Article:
In The Frame: Artists in Their Own Words

Vanessa German calls on a variety of skills to create works of art

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Vanessa German
Sculptor and performance artist Vanessa German of Homewood creates her version of "Tar Babies" of early 20th-century advertising iconography.

"As a sculptor, I always work on the things that I love, create things that rise out of that place of ethnic clarity for me."

Vanessa German

In the Frame is an occasional Post-Gazette video series on artists and the arts scene in Pittsburgh, with videography by Nate Guidry and reporting by Mary Thomas.

The work: We visit artist Vanessa German in her Homewood studio, where she creates sculpture that is figural but also symbolic, composed of found objects but also constructed, shaped by her interventions both physical and contemplative. Ms. German is simultaneously gentle and forceful as she explores issues such as race, gender and culture, exemplified in her "Tar Babies" series, wherein she blends the iconography of African power figures and derogatory imagery applied to African Americans in the late 19th and early 20th centuries. Her American Girl series, similarly, points out disparities between societal ideals and the way such constructions may be exclusionary.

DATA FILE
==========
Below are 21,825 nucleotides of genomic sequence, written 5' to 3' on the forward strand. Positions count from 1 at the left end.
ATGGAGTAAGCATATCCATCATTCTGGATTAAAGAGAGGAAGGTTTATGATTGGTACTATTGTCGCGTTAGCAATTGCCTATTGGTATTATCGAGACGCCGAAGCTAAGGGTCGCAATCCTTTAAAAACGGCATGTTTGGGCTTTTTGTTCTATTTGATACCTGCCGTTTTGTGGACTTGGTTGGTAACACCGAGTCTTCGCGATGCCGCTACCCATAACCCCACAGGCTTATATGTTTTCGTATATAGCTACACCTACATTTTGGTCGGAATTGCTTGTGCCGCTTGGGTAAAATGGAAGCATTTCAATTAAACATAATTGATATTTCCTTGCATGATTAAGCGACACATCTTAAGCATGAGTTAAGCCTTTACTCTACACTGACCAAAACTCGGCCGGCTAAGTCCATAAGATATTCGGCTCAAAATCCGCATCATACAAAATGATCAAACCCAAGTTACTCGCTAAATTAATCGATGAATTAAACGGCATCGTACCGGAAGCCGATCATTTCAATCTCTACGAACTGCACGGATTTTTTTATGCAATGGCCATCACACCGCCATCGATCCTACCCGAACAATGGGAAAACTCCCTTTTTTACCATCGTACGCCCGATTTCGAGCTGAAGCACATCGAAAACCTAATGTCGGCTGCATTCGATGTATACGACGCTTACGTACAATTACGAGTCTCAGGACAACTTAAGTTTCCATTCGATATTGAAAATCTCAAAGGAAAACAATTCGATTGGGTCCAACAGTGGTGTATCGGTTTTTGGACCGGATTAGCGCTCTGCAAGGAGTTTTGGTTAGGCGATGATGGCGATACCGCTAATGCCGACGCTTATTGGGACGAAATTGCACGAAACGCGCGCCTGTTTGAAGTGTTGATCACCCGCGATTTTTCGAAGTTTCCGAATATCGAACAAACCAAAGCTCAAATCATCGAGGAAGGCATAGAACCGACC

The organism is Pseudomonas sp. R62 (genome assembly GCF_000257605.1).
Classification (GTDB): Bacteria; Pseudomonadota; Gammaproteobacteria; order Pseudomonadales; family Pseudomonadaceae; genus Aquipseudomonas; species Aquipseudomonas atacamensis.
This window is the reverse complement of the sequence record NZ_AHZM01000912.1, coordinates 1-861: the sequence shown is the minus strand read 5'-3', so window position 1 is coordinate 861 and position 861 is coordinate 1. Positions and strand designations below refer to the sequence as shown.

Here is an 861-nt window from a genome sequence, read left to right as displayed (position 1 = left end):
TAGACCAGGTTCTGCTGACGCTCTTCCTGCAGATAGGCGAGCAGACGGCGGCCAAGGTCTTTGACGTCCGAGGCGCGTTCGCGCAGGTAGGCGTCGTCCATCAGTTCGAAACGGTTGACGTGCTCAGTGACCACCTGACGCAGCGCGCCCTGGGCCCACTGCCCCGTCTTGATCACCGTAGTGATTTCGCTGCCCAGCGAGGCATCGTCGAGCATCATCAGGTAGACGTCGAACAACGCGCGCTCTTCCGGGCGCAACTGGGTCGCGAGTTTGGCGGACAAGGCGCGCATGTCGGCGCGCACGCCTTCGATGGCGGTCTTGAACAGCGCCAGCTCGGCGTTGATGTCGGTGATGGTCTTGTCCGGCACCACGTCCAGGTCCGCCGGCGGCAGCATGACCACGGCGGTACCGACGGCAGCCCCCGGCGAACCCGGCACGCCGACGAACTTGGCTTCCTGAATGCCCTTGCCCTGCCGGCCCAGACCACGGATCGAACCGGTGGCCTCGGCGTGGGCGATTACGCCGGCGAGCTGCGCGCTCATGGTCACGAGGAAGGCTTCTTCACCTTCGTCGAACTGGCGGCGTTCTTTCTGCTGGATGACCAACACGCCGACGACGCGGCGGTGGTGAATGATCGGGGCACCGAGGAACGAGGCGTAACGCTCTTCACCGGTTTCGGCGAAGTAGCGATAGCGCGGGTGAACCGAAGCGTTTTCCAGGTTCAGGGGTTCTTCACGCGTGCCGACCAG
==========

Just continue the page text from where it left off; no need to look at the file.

The artist: Sculptor, photographer, performance artist, poet ... Vanessa German is a true multi-disciplinary artist, as well known in performance circles as in visual arts. She's been making sculpture since high school where she was voted "most artistic kid." As a Los Angeles resident, she began performing earlier than that. She's acted in, for example, every Gilbert and Sullivan play, but says, "The switch for me in performance was when I began doing my own words." On May 20, she performed her original work "Root" for "First Voice: A Pittsburgh International Black Arts Festival" at the August Wilson Center for African American Culture, Downtown. With the support of a Wilson Center fellowship, Ms. German created "Root," which she describes as a "spoken word opera," a genre that she's established. Look for one of her sculptures in the Art of the State exhibition at The State Museum in Harrisburg in June and for works from the American Girl series at Mendelson Gallery, Shadyside in July. She will be given a solo exhibition comprising installation and performance, "Tar Baby and Doowop: Everything You Need For Your Modern Household Mercantile," in the Pittsburgh Cultural Trust's 709 Penn Gallery, 709 Penn Avenue, Downtown, July 9 to Aug. 30.


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